Are you aware of the pH value of the products you use? If you care about your skincare, you should care about the pH value of the products on your bathroom shelf.
To understand the importance of this topic, let’s go over what pH value is in the first place, how it is defined and what is your skin’s pH. This will be your guideline for selecting and layering products.
The acidity of a solution depends on the concentration of hydrogen ions (H+). It is expressed by the physical quantity pH, which is defined as the negative logarithm of the concentration of H+ ions.
At 25℃, the pH value can be between 0 and 14. Acidic solutions are those whose pH is less than 7, neutral solutions have a pH value of 7, while alkaline solutions are those whose pH is greater than 7.
In the 19th century, we have discovered that the surface of the skin is acidic. A century later, it was dubbed the "acid mantle". The pH of the skin surface varies between 4.5 and 5.5 and plays a crucial role in skin physiology. It is important for regulating keratinization and desquamation, wound healing, the action of the enzymes phospholipase and glucocerebrosidase, and the protection of the skin against the colonization of pathogenic bacteria.
The pH value of the skin is affected by substances excreted on its surfaces, such as sweat, sebum, and natural moisturizing factors (NMF). Likewise, sebaceous and eccrine glands secrete acids such as amino acids, free fatty acids, and lactic and butyric acids. Also, on the skin's surface, some bacteria produce lipases and esterases that break down triglycerides into free fatty acids, which leads to a decrease in pH, which then creates unfavorable conditions and leads to an increase in pathogenic bacteria.
Various external factors, such as soaps, detergents, and cosmetic products, can and do affect the pH of your skin. Using such products can cause a change in the pH of the skin, consequently negatively affecting the function of the epidermal barrier and the microbiome of the skin. Maintaining the physiological pH of the skin is of the utmost importance. Therefore it is necessary to pay attention to the pH value of the cosmetic products we use.
Face cleansers are a great example. Skin cleansing is a complex physicochemical interaction of skin, surfactants (PAT) and water. Stratum corneum is the main protective barrier of the skin, so paying special attention to choosing the right cleanser is a must. A proper cleanser must be gentle and well-selected. This ensures you’re doing a good job of removing dirt, sweat and sebum from the skin without damaging the stratum corneum.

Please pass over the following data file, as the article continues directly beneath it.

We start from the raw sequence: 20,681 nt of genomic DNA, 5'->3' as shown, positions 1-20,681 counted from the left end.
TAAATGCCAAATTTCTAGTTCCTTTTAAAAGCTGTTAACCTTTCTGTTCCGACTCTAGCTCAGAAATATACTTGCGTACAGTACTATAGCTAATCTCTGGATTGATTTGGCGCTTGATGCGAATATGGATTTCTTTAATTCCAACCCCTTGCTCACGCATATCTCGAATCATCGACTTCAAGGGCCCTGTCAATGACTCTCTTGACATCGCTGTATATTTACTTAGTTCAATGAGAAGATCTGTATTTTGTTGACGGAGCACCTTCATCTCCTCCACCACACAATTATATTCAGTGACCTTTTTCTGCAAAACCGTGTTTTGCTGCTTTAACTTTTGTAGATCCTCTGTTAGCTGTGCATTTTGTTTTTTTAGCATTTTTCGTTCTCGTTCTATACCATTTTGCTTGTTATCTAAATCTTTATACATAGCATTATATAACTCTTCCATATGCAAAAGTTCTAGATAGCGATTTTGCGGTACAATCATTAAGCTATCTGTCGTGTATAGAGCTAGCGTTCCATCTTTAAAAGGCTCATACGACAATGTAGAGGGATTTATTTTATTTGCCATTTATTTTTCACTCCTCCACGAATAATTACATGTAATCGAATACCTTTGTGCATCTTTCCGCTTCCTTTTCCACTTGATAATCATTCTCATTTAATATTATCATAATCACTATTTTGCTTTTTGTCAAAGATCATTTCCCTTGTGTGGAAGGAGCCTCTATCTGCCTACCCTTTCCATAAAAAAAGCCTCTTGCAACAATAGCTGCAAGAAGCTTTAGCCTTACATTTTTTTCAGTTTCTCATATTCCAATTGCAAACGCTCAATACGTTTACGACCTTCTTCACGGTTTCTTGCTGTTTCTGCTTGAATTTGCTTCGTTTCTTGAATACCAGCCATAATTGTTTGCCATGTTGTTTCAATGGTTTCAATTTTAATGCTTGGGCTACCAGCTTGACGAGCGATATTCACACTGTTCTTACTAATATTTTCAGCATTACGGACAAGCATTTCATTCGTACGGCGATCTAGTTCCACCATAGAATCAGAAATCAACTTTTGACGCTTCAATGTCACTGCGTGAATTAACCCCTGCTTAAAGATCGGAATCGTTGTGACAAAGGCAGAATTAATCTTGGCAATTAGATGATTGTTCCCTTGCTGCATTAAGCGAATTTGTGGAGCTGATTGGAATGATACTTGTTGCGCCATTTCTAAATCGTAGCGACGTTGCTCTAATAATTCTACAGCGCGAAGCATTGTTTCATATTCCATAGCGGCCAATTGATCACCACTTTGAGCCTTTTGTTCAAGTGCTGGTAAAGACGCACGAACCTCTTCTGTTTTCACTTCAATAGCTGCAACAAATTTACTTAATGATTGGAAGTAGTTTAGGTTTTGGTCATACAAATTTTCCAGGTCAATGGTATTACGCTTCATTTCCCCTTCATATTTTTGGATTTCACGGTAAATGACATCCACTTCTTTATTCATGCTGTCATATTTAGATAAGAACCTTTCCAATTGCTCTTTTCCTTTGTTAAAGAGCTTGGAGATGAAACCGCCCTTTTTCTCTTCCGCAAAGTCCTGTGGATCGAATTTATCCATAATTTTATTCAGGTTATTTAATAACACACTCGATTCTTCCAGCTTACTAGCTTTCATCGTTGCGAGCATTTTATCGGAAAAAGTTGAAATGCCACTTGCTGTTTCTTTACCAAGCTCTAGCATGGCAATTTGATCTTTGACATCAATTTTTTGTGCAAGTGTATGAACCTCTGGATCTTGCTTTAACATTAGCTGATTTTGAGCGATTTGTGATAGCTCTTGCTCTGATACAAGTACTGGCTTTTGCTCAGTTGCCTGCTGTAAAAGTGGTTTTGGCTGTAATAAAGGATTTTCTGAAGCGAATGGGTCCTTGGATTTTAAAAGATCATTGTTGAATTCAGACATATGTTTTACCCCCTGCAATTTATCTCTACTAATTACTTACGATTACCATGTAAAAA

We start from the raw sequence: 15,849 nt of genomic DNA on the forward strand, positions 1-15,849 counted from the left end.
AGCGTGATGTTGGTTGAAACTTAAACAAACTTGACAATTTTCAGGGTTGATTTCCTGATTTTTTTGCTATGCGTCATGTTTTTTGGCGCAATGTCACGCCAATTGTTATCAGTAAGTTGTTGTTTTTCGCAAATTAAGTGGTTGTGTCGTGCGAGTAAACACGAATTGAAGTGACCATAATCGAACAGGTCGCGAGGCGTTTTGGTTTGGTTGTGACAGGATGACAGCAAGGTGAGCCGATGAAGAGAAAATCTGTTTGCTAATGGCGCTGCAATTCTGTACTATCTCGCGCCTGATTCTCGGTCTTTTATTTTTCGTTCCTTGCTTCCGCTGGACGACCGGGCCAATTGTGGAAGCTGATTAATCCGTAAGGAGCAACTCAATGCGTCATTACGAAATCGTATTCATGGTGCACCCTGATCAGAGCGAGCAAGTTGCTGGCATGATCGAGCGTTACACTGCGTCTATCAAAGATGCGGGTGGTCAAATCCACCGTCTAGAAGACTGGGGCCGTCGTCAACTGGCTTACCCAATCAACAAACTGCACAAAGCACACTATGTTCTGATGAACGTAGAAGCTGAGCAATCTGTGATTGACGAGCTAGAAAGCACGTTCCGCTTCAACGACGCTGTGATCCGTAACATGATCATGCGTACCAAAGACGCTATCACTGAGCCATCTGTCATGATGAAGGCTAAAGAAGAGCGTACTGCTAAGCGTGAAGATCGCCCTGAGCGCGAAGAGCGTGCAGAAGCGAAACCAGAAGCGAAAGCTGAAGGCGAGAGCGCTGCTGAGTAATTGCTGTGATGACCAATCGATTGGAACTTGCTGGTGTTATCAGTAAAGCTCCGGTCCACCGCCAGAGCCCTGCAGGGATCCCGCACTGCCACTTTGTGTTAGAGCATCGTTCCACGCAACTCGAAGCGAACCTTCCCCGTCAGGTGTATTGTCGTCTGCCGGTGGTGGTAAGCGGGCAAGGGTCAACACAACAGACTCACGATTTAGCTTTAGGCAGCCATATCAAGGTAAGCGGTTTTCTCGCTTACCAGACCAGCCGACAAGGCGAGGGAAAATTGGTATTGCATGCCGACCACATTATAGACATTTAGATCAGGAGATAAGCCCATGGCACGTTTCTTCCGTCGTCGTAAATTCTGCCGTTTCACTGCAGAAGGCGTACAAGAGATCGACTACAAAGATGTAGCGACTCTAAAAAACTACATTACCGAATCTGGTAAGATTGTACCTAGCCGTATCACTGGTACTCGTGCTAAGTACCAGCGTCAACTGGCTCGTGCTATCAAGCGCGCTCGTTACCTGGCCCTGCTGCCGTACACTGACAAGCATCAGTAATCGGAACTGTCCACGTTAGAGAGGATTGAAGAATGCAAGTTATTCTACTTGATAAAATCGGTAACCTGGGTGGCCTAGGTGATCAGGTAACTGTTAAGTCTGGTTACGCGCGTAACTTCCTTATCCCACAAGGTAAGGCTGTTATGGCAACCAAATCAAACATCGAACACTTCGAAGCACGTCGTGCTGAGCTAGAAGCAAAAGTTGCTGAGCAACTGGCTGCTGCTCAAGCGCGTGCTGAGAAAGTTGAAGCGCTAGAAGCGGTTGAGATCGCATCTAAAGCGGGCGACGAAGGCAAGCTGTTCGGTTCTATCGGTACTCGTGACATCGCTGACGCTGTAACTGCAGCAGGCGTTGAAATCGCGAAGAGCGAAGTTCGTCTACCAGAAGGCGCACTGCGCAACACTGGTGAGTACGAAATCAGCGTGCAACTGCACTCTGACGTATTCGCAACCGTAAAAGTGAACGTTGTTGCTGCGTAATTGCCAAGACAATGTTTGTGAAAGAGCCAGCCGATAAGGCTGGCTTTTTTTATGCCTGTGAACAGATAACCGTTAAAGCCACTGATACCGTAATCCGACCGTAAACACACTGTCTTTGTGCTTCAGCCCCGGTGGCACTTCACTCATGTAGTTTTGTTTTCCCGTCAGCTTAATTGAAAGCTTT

When cleansing the skin, irritation can occur through the interaction of PAT and the structure of the stratum corneum, lipids, and proteins. This is where the pH of the product comes into play. Soap-based cleaning products are alkaline by nature. On the other hand, most cleansing products with synthetic PAT, so-called syndetics, are close to neutral pH or slightly acidic. Alkaline facial cleansing products have a significantly higher pH than our naturally acidic skin. Such a drastic increase in the pH of the skin significantly compromises the hydrolipidic barrier, which makes the skin less able to defend itself against the proliferation of microorganisms that can cause acne and infections. Using mild non-ionic and/or amphoteric PATs and conditioning ingredients in a skin-like pH medium reduces the irritant potential of skin wash products.
After removing surface impurities, the skin needs to compensate for the moisture lost during cleansing. Likewise, after cleansing the face, the pH of the skin is elevated and it needs to be brought back to an optimal pH of 5.5 to preserve the barrier function of the skin. Therefore, scientists recommend you use a moisturizing essence with a balanced pH.
The pH value plays a major role in every cosmetic product, but especially in pH-sensitive products such as chemical exfoliants. For AHA and BHA acids to be effective and for the difference to be visible on the skin, they should be in an acidic pH medium, ideally between 3 and 4.
An interesting example is vitamin C, a powerful antioxidant that prevents damage caused by UV rays. Products with ascorbic acid should be in a medium with a pH value of 3.5, which is necessary for optimizing the absorption of vitamin C. What this means for your skin is that you’re less likely to experience unwanted reactions such as irritation and redness. If your skin is leaning towards the sensitive side, vitamin C derivatives in a pH-neutral medium are a more suitable choice.
It should be noted that some cosmetic ingredients are not to be mixed and layered, such as niacinamide and AHA and BHA acids. Since acids are most often found in a medium with a pH value of 3-4, and niacinamide 5-7, mixing them would result in them canceling each other out. In other words, niacinamide would raise the pH of the acids, making them less effective, and the acids cause the conversion of niacinamide to niacin, which can cause transient redness of the skin. It is necessary to wait at least 30 minutes between the application of acids and niacinamide or to use them at different times of the day; niacinamide in your morning routine, and acids in your night routine.
While we were formulating our product, we took special care that in ensuring that they’re pH-optimized.
Choose wisely, because a well-adjusted pH medium of the product is the way to healthier skin.
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- Pullar J, Carr A, Vissers, M. The Roles of Vitamin C in Skin Health, Nutrients, 9(8) (2017) 866.